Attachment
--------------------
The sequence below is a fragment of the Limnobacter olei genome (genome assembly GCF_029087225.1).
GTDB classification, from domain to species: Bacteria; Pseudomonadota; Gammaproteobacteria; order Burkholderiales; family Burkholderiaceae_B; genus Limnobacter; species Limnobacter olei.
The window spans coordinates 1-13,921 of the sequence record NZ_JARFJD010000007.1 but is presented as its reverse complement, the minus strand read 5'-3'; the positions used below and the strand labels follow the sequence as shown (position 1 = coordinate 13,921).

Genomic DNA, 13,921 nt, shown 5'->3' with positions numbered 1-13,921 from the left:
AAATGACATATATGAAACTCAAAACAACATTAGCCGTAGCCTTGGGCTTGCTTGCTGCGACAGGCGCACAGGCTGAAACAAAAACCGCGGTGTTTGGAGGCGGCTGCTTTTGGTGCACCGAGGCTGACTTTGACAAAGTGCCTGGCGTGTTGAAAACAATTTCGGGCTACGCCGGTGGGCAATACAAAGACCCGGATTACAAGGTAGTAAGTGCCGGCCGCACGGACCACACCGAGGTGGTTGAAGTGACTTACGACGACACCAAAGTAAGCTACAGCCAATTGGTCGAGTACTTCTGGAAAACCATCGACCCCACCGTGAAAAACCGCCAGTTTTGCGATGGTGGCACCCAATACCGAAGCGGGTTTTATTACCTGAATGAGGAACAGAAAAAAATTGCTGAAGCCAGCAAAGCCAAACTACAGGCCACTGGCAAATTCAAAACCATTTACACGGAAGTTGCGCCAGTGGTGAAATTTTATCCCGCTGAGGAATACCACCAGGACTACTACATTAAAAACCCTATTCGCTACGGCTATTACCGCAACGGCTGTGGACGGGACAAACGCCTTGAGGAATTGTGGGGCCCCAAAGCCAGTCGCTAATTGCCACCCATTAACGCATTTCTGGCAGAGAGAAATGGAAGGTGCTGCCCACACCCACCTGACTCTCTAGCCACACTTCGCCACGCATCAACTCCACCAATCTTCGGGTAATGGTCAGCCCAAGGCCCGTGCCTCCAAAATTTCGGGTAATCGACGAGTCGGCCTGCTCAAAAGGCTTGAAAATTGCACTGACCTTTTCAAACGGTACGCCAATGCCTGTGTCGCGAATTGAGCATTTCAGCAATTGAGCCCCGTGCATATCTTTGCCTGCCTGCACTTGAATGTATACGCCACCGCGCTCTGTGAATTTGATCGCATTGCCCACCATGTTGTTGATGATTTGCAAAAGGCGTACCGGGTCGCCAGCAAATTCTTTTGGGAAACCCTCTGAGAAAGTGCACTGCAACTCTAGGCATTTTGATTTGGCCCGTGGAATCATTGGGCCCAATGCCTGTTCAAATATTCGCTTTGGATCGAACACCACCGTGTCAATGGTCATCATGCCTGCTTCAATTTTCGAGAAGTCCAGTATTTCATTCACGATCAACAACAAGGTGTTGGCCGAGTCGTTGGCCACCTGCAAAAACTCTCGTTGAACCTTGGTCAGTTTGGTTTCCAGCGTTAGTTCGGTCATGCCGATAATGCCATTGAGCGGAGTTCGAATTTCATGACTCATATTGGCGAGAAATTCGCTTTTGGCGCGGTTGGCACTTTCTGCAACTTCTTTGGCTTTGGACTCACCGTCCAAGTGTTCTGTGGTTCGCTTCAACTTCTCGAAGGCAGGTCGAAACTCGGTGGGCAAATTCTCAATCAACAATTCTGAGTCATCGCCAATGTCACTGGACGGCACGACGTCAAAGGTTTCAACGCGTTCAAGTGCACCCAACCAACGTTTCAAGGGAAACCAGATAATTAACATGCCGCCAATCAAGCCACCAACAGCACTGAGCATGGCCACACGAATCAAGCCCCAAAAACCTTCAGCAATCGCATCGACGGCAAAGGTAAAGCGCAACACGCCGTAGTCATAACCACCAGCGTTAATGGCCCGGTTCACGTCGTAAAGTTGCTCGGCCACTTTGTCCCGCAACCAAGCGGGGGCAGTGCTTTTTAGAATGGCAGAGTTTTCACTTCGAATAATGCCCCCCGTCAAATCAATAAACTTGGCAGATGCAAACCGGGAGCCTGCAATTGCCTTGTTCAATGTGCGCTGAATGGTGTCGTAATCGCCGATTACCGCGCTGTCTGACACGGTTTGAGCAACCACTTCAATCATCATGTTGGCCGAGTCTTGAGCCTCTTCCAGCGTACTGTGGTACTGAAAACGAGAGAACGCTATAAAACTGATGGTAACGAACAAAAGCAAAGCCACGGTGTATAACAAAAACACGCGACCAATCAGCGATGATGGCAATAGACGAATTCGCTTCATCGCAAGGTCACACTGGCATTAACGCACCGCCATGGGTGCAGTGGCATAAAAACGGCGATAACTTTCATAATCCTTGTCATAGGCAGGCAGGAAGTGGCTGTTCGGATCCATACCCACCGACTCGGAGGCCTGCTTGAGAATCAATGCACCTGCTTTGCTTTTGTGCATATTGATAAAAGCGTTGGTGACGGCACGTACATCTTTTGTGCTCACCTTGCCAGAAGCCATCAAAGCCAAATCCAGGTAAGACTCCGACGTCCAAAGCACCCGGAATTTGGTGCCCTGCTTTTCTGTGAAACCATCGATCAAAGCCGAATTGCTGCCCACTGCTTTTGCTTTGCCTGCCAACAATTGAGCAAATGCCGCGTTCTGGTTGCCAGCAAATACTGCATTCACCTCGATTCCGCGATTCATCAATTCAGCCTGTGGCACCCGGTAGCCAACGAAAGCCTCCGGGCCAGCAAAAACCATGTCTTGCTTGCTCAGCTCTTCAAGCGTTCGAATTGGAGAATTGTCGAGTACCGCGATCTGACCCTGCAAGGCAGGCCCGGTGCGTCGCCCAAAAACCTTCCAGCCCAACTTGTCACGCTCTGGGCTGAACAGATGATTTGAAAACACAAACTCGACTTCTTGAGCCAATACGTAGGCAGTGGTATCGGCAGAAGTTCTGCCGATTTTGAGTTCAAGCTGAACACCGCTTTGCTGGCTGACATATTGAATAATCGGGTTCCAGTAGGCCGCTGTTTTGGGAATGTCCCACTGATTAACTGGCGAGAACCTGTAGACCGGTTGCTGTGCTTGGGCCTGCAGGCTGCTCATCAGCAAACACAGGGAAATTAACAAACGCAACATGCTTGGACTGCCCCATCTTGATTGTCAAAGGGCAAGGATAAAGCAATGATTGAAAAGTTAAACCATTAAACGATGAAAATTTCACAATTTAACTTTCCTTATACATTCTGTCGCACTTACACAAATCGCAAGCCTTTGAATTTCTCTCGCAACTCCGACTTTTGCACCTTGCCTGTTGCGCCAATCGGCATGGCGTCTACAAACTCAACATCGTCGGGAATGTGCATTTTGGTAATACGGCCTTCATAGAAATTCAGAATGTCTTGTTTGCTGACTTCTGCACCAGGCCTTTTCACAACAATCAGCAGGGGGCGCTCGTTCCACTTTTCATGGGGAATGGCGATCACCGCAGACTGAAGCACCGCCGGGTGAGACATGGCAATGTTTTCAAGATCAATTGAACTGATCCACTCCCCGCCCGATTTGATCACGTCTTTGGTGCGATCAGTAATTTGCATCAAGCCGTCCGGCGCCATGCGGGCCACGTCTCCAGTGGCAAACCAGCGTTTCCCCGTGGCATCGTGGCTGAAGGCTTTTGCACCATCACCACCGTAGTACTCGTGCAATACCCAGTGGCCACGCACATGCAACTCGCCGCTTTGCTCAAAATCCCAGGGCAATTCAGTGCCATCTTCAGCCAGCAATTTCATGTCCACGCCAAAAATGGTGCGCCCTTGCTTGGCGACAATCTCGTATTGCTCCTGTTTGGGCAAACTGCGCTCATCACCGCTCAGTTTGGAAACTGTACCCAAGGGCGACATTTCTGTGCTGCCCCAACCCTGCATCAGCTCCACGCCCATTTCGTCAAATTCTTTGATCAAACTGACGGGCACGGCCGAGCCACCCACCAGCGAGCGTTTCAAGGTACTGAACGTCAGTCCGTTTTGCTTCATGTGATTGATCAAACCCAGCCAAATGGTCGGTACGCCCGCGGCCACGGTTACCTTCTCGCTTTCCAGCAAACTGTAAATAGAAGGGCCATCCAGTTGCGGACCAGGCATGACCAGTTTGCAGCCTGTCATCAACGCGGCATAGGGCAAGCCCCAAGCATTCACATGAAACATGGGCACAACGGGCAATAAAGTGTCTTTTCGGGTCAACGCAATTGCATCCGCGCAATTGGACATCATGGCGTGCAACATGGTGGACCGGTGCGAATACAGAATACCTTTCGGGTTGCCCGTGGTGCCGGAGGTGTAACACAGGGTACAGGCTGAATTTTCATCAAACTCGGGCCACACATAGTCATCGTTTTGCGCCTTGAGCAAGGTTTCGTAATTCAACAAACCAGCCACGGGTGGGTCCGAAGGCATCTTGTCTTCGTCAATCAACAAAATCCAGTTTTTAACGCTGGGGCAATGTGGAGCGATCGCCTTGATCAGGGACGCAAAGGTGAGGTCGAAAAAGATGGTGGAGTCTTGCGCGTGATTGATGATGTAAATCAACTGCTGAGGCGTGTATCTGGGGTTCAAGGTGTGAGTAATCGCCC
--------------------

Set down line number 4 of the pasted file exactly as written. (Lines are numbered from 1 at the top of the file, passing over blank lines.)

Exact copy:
Genomic DNA, 13,921 nt, shown 5'->3' with positions numbered 1-13,921 from the left: